Franz Krüger is adjunct professor and director of the Wits Radio Academy. He is also the ombud for the Mail & Guardian, a member of the South African Press Appeals Panel and the editor of www.journalism.co.za. His book Black, white and grey: journalism ethics in South Africa was published in 2004, while a second title, The Radio Journalism Toolkit, was published in 2006. He is a journalist of some 25 years’ experience and has worked in print and broadcasting in South Africa, Namibia and the UK. Krüger set up the alternative East Cape News Agencies in the 80s and was part of the first management team of the democratic era at the SABC.
The murder trial of Paralympian Oscar Pistorius has provided a stark depiction of how the media landscape is changing under our feet.
There are two truths about native ads: money for journalism has to come from somewhere, and credibility is important for individuals and business.
A careful telling of media stories is essential for ensuring that the people involved have a fair voice.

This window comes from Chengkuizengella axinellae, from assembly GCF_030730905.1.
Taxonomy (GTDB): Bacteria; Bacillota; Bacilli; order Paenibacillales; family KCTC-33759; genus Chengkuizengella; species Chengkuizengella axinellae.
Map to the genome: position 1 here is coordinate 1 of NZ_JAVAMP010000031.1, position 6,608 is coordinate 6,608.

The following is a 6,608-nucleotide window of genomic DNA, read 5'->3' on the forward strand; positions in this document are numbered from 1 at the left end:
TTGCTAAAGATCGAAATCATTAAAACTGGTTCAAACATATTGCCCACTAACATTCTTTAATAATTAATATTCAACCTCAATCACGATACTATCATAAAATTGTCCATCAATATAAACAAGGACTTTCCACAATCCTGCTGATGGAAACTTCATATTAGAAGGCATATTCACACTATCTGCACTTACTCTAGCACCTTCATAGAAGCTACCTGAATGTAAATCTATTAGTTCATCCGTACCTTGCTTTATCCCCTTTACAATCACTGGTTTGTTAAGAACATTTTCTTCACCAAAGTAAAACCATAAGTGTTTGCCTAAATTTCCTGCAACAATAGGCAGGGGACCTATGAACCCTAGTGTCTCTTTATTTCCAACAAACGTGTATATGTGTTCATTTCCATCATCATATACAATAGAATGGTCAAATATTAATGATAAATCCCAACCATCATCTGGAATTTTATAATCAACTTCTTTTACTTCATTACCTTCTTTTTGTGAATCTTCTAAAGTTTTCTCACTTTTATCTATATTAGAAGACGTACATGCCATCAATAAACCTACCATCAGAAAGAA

The publication of the draft Nkandla report was justified – despite the attendant risks, writes Franz Krüger.
Calling Palestinian leader Marwan Barghouti a "political prisoner" or the DA's Mmusi Maimane "Obama" affects their legitimacy, writes Franz Krüger.
Balance isn't enough when writing comment and opinion pieces, says Franz Krüger. Competing views have to be lucid and fresh.
The numbers have stories to tell about South Africa's crime rates, for those who are prepared to extract meaning from statistics, says Franz Krüger.
A few weeks ago the Mail & Guardian published a report that put Minister of Finance Gordhan in a bad light. Some important elements were left out.
For all the fuss around the Press Council of South Africa in the recent past, its rulings attract regrettably little attention.
With terrible predictability the beginning of South Africa's winter brings with it another batch of circumcision-related deaths.